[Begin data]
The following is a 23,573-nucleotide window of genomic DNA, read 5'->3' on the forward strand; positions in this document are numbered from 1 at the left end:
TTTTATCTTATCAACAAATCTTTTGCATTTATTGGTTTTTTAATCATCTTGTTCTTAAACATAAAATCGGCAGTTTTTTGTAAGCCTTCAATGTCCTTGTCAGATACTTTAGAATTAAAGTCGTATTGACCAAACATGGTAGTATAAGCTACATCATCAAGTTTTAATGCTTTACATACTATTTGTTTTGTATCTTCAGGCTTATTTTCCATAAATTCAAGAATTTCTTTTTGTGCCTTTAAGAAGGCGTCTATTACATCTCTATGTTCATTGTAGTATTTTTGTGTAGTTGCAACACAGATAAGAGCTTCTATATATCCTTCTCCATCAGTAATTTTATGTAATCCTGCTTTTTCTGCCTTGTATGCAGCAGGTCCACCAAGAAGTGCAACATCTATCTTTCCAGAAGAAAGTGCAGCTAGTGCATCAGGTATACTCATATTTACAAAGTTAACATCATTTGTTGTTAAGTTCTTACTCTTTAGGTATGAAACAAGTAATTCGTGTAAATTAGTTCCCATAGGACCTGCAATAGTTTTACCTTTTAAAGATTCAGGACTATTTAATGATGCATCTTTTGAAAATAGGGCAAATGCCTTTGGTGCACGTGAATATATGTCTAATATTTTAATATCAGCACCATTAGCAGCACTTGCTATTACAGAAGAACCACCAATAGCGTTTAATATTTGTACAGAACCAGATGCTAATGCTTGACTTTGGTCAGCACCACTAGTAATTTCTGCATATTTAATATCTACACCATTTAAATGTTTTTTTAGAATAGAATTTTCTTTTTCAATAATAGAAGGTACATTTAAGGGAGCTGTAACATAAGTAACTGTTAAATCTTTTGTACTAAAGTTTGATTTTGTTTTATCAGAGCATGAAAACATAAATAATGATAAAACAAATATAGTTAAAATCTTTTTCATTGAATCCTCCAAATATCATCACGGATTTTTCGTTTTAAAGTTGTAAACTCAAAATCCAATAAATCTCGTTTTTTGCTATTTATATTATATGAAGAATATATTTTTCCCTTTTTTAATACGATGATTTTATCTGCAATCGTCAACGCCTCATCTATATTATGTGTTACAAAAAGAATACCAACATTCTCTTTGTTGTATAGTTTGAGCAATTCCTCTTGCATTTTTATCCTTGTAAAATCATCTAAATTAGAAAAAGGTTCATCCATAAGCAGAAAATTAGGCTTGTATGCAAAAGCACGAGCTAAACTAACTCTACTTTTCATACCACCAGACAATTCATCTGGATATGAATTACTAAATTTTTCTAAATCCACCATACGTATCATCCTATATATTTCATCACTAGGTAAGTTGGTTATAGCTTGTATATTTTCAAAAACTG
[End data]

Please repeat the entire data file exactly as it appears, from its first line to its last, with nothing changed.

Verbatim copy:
The following is a 23,573-nucleotide window of genomic DNA, read 5'->3' on the forward strand; positions in this document are numbered from 1 at the left end:
TTTTATCTTATCAACAAATCTTTTGCATTTATTGGTTTTTTAATCATCTTGTTCTTAAACATAAAATCGGCAGTTTTTTGTAAGCCTTCAATGTCCTTGTCAGATACTTTAGAATTAAAGTCGTATTGACCAAACATGGTAGTATAAGCTACATCATCAAGTTTTAATGCTTTACATACTATTTGTTTTGTATCTTCAGGCTTATTTTCCATAAATTCAAGAATTTCTTTTTGTGCCTTTAAGAAGGCGTCTATTACATCTCTATGTTCATTGTAGTATTTTTGTGTAGTTGCAACACAGATAAGAGCTTCTATATATCCTTCTCCATCAGTAATTTTATGTAATCCTGCTTTTTCTGCCTTGTATGCAGCAGGTCCACCAAGAAGTGCAACATCTATCTTTCCAGAAGAAAGTGCAGCTAGTGCATCAGGTATACTCATATTTACAAAGTTAACATCATTTGTTGTTAAGTTCTTACTCTTTAGGTATGAAACAAGTAATTCGTGTAAATTAGTTCCCATAGGACCTGCAATAGTTTTACCTTTTAAAGATTCAGGACTATTTAATGATGCATCTTTTGAAAATAGGGCAAATGCCTTTGGTGCACGTGAATATATGTCTAATATTTTAATATCAGCACCATTAGCAGCACTTGCTATTACAGAAGAACCACCAATAGCGTTTAATATTTGTACAGAACCAGATGCTAATGCTTGACTTTGGTCAGCACCACTAGTAATTTCTGCATATTTAATATCTACACCATTTAAATGTTTTTTTAGAATAGAATTTTCTTTTTCAATAATAGAAGGTACATTTAAGGGAGCTGTAACATAAGTAACTGTTAAATCTTTTGTACTAAAGTTTGATTTTGTTTTATCAGAGCATGAAAACATAAATAATGATAAAACAAATATAGTTAAAATCTTTTTCATTGAATCCTCCAAATATCATCACGGATTTTTCGTTTTAAAGTTGTAAACTCAAAATCCAATAAATCTCGTTTTTTGCTATTTATATTATATGAAGAATATATTTTTCCCTTTTTTAATACGATGATTTTATCTGCAATCGTCAACGCCTCATCTATATTATGTGTTACAAAAAGAATACCAACATTCTCTTTGTTGTATAGTTTGAGCAATTCCTCTTGCATTTTTATCCTTGTAAAATCATCTAAATTAGAAAAAGGTTCATCCATAAGCAGAAAATTAGGCTTGTATGCAAAAGCACGAGCTAAACTAACTCTACTTTTCATACCACCAGACAATTCATCTGGATATGAATTACTAAATTTTTCTAAATCCACCATACGTATCATCCTATATATTTCATCACTAGGTAAGTTGGTTATAGCTTGTATATTTTCAAAAACTG